Radical Penectomy



Resection of a cancer on the skin or within the penile body.  Many times the extent of the cancer is not known and the margin is sampled separately in a frozen section.  Most cancers involve the glans and/or coronal sulcus, or the foreskin if it is present. Tumors can be warty/papillary or can be flat and deeply invasive, the growth pattern is important to note for prognosis. The vast majority of penile cancers are squamous cell carcinomas, although penectomies can also be performed for urothelial carcinomas of the urethra, or for other rare malignancies.


Staging of penile cancers is based predominantly on depth of invasion.

  • Ta: Non-invasive
  • T1: Tumor invades subepithelial connective tissue but does not invade corpus spongiosum
  • T2: Tumor invades corpus spongiosum or cavernosum
  • T3: Tumor invades urethra or prostate
  • T4: Tumor invades other adjacent structures.



  • Measure the entire specimen.


  • Examine the skin of the margin, shaft and the glans penis. Identify whether foreskin is present or not.


Identify the cut surface components of the specimen:


  • The corpus spongiosum is the cylindrical tissue segment surrounding the urethra near the ventral surface.


  • The larger, paired segments on the dorsal surface are the corpora cavernosa.


  • The cut surfaces form sort of a triangle, with the corpus spongiosum as the apex.


  • If there is no skin, ink the ventral surface one color and the dorsal surface another color.


 Cutaneous cancer:


  • Measure the cutaneous lesion(s)


  • Mention their color and appearance


  • Distance to the surgical margin


  • Depth of invasion into the cut surface (does it involve any of the cut surface components such as corpus spongiosum or cavernosum?)


  • Submit a shave margin if it has not been done for frozen section


 Urothelial tumors:

  • Use the scissors to open the urethra along the ventral surface (the closer surface).


  • Measure the lesion


  • Describe its appearance


  • Measure distance to the surgical margin.


  • Measure the extent of its involvement/depth of invasion with the surrounding fibrous tissue or other penile bodies.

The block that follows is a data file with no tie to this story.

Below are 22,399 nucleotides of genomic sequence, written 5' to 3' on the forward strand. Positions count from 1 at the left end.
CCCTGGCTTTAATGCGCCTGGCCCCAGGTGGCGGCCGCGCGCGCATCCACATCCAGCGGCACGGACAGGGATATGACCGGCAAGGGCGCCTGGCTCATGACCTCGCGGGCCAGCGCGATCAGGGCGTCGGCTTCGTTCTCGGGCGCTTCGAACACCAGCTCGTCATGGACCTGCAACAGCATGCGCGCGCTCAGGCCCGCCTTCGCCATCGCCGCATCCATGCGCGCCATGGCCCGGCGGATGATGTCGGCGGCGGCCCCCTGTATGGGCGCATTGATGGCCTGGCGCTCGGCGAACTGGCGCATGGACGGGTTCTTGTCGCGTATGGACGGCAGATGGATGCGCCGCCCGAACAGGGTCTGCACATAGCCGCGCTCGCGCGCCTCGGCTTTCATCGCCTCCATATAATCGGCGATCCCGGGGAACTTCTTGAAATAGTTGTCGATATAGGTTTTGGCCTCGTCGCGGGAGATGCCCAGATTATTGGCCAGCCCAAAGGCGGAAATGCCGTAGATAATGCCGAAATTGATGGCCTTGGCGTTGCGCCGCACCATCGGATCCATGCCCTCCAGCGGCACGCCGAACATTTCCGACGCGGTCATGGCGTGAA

Sections for Histology


  • Consult the GU attending for sections, but at least include:
  • Surgical margin - one cassette, if not taken at frozen section


  • If the tumor is close to the margin, submit a section showing relationship of tumor to margin.


  • For cutaneous lesion(s). If more than one lesion, samples of all must be submitted unless otherwise instructed


  • one cassette per 3 mm section


  • sections of the deepest invasion


  • sections near or abutting the vasculature


  • section of the glans penis parallel to the long axis, showing the distal urethral opening



Sample dictation

 "Penis and urethra, stitch marks proximal urethral margin"
A 12.7 x 5.2 x 4.7 cm penectomy specimen. The proximal urethral margin is
shaved for frozen section. The ventral surface is inked blue and the dorsal is
inked green. The cut surface shows a 1.3 x 1 x 0.5 cm focally hemorrhagic area
that comes to within less than 0.1 cm of the proximal margin. This area is
somewhat friable and fibrous, surrounding the proximal hyperemic urethra,
which is also slightly dilated to 0.4 cm. The neoplastic tissue is glistening,
yet does not appear to penetrate through the corpus spongiosum into the
surrounding fibrous tissue. The corpora cavernosa are red-brown, partly
hemorrhagic, showing no evidence of neoplastic involvement. The fibrous tissue
surrounding the corpora cavernosa is thickened to 0.9 cm, yet no evidence of
neoplastic tissue is readily seen. The distal 4.8 cm portion of the specimen
is covered with brown-gray, unremarkable skin, and the glans penis is unremarkable.
4A. Shave margin of proximal urethra. (ns)
4B-F. Proximal 1.5 cm of urethra. (ns)
4G. Dorsal half of 4F. (ns)
4H-I. One full thickness middle portion of penis. (ns)
4J-K. Additional urethral sections of middle portion of penis. (ss)
4L-M. One full thickness of distal penis. (ss)
4N. Glans penis. (ss)




Modified February 2009